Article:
The Maldives Marketing and PR Corporation (MMPRC) has released a series of mock-up billboards displaying the country’s ‘Always Natural’ branding in the context of how it would appear to potential visitors.
The new logo and slogan, designed by Thailand-based global tourism consultancy QUO Keen to replace the 11 year-old slogan ‘The sunny side of life’, was unveiled last week by the MMPRC.
In an accompanying statement, the MMPRC said it had worked “in close collaboration with Minister of Tourism Arts and Culture, Dr Mariyam Zulfa, the Maldives Association of Tourism Industry (MATI) and Maldives Association of Travel Agents (MATATO). “
“Each stakeholder provided invaluable advice, input and contribution to the new slogan and logo,” the statement read. After a “year-long consultation, research and design process, involving industry and government”, and consultation with “dozens of tourism and other industry stakeholders, as well as the general public”, the new branding was approved by Cabinet on Tuesday.
In March, the MMPRC announced a public competition, calling for submissions focusing on the “unique selling points” and the “emotional selling points” of the Maldives, “based on a fundamental truth”. Despite the many submissions and an extension of the deadline, the stakeholder committee eventually opted to tender for a professional consultancy.
The new branding, including the slogan and a fingerprint logo consisting of islands, corals, turtles, sharks and herons that transitions from blue to green, was met with mixed reviews this week with some people drawing comparisons to the logo of Washington-based environmental advocacy group, Ocean Conservancy.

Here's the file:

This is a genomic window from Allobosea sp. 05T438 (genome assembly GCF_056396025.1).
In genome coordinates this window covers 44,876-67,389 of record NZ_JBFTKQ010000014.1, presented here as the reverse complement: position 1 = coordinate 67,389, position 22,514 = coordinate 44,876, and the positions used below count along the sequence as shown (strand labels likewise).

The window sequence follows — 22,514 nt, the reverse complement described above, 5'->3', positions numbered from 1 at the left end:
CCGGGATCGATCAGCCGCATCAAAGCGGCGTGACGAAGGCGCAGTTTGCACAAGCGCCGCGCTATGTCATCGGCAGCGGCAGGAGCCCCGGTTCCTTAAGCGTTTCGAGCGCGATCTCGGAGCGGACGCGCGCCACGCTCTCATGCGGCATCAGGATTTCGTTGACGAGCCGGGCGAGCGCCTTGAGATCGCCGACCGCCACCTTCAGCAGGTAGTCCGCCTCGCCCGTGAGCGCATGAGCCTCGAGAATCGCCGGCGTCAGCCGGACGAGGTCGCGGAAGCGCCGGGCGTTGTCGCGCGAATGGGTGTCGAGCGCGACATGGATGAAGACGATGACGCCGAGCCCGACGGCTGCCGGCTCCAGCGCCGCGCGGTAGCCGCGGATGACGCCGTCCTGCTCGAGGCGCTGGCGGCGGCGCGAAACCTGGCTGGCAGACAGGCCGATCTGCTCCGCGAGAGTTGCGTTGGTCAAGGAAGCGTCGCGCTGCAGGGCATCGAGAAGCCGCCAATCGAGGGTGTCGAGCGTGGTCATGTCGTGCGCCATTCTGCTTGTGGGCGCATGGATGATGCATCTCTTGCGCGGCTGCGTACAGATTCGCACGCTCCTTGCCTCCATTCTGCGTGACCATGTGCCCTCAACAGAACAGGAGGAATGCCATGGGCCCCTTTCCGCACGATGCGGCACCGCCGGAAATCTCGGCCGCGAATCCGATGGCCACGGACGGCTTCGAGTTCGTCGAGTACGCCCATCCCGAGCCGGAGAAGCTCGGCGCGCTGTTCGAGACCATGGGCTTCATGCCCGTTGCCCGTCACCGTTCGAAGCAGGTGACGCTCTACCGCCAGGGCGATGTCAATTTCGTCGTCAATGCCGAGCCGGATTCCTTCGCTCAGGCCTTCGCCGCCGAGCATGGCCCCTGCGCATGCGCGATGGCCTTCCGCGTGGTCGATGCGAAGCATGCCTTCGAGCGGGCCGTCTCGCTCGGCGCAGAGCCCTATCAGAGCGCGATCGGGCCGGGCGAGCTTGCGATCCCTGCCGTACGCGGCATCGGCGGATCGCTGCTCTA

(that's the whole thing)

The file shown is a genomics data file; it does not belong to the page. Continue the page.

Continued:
In response to the concerns, the MMPRC received legal advice from trademark lawyers Ananda Intellectual Property Limited (AIP), which noted that while there was a “very weak degree of graphic similarity between the two devices”, such graphic similarity “is in our opinion not such to create a risk confusion and there is no risk of legal objection due to such graphic similarity.”
“The size and composition of the device are very different from a trademark law point of view. The size and shape of the two devices are different. The [Maldives branding] is more detailed and in its composition. In particular the oval shape, the number of lines of fishes and the variety of fish species are very distinctive and different features and overall produces a strong graphic difference and impression between the marks. Last but not least, one device is hollow, one is not,” the legal advice read.
“We do not consider that the degree of similarity of the marks is such that the usage and protection strategy of a country brand such as [the Maldives branding] would conflict with the mark [of Ocean Conservancy].”
At the launch this week, State Minister for Tourism, Thoyyib Mohamed Waheed, explained that the new branding would broaden the Maldives’ brand away from just tourism, making it more relevant for attracting investment in industries such as energy and fisheries, as well as allowing cross-marketing opportunities on Maldivian exports such as tuna.